Target, Buyout Targets, and More in Retail

David is a member of The Motley Fool Blog Network -- entries represent the personal opinion of the blogger and are not formally edited.

I am relatively bullish on retailers in the months ahead. Multiples are low, and in many instances either free cash flow generation is high or earnings performance has been consistently strong. I encourage buying a mix of buyout targets to capitalize on the low, as well as firms that have a strong track record relative to analyst expectations. This will reduce downside while exposing you to a strong upside.

Staples (NASDAQ: SPLS): Possible Buyout Target?

Despite renewed takeover interest, Staples' stock has barely budged--sure, it's up 6.4% over the last month, but this is substantially below the returns of OfficeMax (13.1%) and Office Depot (25.4%). At a respective 9x and 8.5x past and forward earnings and a recovering economy, it is now an ideal time to stage a buyout. The firm generates tremendous free cash flow, after all, to finance the deal. Though FCF has fallen from the $1.9 billion high in 2Q 2009, it has started to level out in early 2011 around $1 billion, which provides a 12.3% yield. When you factor in a 3.7% dividend yield, it's hard not to see the potential in buying at a trough.

Meanwhile, even though Staples increased EPS by only 1.2% annually over the past 5 years, it is expected to increase EPS by 9.7% over the next 5 years. This means EPS of $1.86 by 2016. At a multiple of even 13x, this translates to a future stock value of $24.18. Discounting backwards by 10%, the stock should be worth $15 today, or more than 25% above its prevailing price. On the negative side, ROA has slid from 10% to 5% over the last few years. ROE has similarly slid from 20% to 12.5%. Gross margins have been relatively rocky and gone nowhere relative to the historical 5-year average.

Despite a third quarter loss of $569 million due to goodwill impairments and restructuring expenses, the company is still on track to deliver $1 billion in free cash flow this year. And Staples is looking to do around $450 million in stock buybacks in 2012, which will limit whatever downside is left and drive earnings accretion. Overall, expectations have been better-than-expected, and investors are confusing the macro low as an indication of a permanently depressed office market.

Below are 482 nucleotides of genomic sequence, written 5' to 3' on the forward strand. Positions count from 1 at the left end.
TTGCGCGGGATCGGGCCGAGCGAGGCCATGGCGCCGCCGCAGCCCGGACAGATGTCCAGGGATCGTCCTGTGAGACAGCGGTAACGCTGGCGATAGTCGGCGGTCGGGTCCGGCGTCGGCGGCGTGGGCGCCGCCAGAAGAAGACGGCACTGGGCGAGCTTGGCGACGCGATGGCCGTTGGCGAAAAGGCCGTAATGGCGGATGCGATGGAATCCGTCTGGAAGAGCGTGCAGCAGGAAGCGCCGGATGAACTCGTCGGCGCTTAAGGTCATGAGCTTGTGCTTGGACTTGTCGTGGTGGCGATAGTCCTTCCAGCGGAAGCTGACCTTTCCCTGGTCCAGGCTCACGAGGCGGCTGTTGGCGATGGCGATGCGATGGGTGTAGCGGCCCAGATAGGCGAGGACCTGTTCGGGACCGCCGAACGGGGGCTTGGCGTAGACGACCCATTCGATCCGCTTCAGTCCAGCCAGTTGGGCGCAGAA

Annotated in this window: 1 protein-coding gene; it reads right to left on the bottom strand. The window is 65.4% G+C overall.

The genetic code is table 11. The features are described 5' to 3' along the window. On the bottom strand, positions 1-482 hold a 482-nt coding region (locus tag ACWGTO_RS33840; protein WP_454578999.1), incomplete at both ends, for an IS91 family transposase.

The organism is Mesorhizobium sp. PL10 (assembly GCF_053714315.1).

The Real "Target" (NYSE: TGT) Is Just Fine

If you are afraid that the office retail market could stay depressed, I recommend considering Target. This is the second largest retailer behind Wal-mart (NYSE: WMT) and is well positioned to gain market share from store expansion. Target has consistently been above EPS targets over the past 5 quarters with an average beat of 6.4%. Free cash flow has, however, been less than strong. It has dipped from a high of $4.5 billion in early 2010 to less than half that amount - $2 billion - today. That's less than a 5% yield and certainly not reflected in the ~30% share rise since January 2010.

Even still, Target is worthy of a "buy" when you consider it relative to Wal-mart. It trades at a respective 14.3x and 12.7x past and forward earnings, roughly in-line with the multiples of Wal-mart. This is not justified given the expectation for a sharper growth curve at the world's 2nd largest retailer. Target is forecasted for 12.7% annual EPS growth over the next 5 years versus 9.4% for Wal-mart. On the other hand, the latter's larger economic moat and faster growth over the past 5 years perhaps explain why investors are cautious on analyst expectations.

But Target's track record of beating analyst expectations should help lift multiples. EPS of $0.90 was $0.09 ahead of consensus as a result of improving margins. Gross margins now stand at 32% - above the 30.6% average, and consistently above 2009 and 2010 levels. Although ROA has started to dip around 50 bps to 6.3% since around April of last year, a full recovery will elevate shares to the 16.6x level seen in January 2008.


TakeoverAnalyst has no positions in the stocks mentioned above. The Motley Fool owns shares of Staples. Motley Fool newsletter services recommend Staples. Try any of our Foolish newsletter services free for 30 days. We Fools may not all hold the same opinions, but we all believe that considering a diverse range of insights makes us better investors. The Motley Fool has a disclosure policy. Is this post wrong? Click here. Think you can do better? Join us and write your own!

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